News / Africa

South Sudan Accuses Sudan of Arms Airdrops to Militia Group

Sudan - South Sudan map (VOA) Juba accuses Khartoum of violating its airspace by dropping weapons over the border to militiamen in South Sudan's Jonglei state.Sudan - South Sudan map (VOA) Juba accuses Khartoum of violating its airspace by dropping weapons over the border to militiamen in South Sudan's Jonglei state.
x
Sudan - South Sudan map (VOA) Juba accuses Khartoum of violating its airspace by dropping weapons over the border to militiamen in South Sudan's Jonglei state.
Sudan - South Sudan map (VOA) Juba accuses Khartoum of violating its airspace by dropping weapons over the border to militiamen in South Sudan's Jonglei state.
TEXT SIZE - +
Mugume Davis Rwakaringi
— South Sudan has accused Sudan of supporting rebels inside Jonglei state. Information Minister Barnaba Marial Benjamin told reporters in Juba that his government has received intelligence reports within the past few weeks indicating that Sudan has been air dropping weapons to a militia group opposed to South Sudan's government.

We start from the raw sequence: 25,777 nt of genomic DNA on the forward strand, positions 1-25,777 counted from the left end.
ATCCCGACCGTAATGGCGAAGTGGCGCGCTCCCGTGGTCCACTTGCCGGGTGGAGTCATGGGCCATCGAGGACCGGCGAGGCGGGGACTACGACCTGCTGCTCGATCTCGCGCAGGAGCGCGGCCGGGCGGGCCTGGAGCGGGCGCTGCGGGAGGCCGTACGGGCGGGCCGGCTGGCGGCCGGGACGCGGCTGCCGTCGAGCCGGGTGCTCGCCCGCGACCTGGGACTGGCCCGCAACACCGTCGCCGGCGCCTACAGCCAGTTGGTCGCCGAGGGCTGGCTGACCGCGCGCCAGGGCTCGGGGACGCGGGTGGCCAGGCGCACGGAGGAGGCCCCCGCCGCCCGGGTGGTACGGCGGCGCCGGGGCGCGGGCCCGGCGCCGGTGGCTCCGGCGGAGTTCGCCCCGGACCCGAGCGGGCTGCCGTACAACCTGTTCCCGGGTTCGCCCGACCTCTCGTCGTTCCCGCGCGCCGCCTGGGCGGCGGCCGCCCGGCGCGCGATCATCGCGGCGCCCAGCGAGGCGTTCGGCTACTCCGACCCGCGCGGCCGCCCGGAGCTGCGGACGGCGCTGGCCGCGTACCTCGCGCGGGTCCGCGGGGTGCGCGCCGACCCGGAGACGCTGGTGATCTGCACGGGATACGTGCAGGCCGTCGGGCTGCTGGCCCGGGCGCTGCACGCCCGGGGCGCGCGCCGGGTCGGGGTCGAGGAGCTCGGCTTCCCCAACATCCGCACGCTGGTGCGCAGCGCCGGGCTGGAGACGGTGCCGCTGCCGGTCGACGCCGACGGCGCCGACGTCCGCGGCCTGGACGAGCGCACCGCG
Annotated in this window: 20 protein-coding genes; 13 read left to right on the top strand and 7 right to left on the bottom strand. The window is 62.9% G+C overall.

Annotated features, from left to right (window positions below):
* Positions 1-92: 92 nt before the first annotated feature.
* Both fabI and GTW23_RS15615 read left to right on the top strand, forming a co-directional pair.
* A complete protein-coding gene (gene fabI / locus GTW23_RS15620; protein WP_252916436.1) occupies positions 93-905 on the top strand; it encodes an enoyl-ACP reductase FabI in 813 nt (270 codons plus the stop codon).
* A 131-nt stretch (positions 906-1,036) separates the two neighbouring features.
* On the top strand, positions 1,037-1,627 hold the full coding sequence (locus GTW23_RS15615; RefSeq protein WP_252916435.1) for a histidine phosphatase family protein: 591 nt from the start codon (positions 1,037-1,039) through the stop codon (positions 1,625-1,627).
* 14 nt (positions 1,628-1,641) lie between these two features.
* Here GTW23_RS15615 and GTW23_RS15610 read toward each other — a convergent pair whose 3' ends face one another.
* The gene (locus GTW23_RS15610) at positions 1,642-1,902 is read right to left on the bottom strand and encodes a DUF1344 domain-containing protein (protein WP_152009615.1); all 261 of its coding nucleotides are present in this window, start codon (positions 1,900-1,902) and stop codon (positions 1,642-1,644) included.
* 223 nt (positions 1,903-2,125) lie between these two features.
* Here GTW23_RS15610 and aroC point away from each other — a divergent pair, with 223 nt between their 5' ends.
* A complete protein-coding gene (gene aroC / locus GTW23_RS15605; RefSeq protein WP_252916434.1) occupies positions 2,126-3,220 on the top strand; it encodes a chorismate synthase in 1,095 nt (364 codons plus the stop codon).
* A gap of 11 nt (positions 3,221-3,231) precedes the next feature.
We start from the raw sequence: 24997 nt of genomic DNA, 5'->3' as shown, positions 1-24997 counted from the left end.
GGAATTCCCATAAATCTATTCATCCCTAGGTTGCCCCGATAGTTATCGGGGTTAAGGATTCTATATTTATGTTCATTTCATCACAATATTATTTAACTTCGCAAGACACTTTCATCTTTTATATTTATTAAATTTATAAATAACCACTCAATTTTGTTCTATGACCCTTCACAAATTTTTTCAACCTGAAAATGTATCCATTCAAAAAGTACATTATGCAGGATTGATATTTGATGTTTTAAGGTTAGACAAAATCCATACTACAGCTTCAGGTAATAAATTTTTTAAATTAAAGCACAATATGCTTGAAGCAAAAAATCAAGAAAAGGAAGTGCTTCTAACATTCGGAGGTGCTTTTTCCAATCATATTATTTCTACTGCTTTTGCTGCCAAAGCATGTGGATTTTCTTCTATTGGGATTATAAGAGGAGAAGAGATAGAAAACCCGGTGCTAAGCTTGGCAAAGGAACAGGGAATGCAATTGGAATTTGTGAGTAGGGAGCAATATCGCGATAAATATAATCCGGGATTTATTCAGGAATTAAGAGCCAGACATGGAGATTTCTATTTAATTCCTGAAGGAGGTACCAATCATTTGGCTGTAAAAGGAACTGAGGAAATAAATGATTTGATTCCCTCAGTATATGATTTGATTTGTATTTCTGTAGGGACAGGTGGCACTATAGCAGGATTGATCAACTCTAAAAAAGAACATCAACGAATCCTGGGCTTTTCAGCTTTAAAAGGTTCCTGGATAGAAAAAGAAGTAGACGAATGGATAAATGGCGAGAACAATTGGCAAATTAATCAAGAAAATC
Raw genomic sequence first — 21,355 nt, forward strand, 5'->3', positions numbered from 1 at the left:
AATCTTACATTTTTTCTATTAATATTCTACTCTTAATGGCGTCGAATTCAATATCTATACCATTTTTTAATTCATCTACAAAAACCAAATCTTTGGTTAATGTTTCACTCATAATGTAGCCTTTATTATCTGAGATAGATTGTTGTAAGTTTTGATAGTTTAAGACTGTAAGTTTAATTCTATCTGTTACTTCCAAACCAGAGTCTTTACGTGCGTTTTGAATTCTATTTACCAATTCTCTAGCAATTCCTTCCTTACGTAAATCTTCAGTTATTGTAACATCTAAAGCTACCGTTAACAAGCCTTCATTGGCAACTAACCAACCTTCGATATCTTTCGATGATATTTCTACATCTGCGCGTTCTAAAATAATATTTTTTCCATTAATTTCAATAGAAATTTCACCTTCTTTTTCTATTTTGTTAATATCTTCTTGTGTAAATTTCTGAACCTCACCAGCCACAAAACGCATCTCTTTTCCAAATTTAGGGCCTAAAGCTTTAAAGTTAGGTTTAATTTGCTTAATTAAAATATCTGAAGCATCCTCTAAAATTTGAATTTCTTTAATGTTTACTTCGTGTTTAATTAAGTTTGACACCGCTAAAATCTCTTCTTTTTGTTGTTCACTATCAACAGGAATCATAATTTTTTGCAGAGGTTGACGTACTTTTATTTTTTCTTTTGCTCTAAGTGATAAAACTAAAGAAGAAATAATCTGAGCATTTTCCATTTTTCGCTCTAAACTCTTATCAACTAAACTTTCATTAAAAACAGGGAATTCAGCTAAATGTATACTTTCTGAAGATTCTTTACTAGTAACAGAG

The allegation comes at a time when the leaders of both countries are meeting in Addis Ababa, Ethiopia to wrap up talks on outstanding issues such as security and border dispute, not resolved in the 2005 Comprehensive Peace Agreement.
 
Speaking at a press conference on Tuesday in Juba, Marial claimed Khartoum dropped weapons inside South Sudanese air space to rebel leader David YauYau and his troops. He said Khartoum’s military actions will not discourage South Sudan's negotiating team from making progress at the talks in Ethiopia.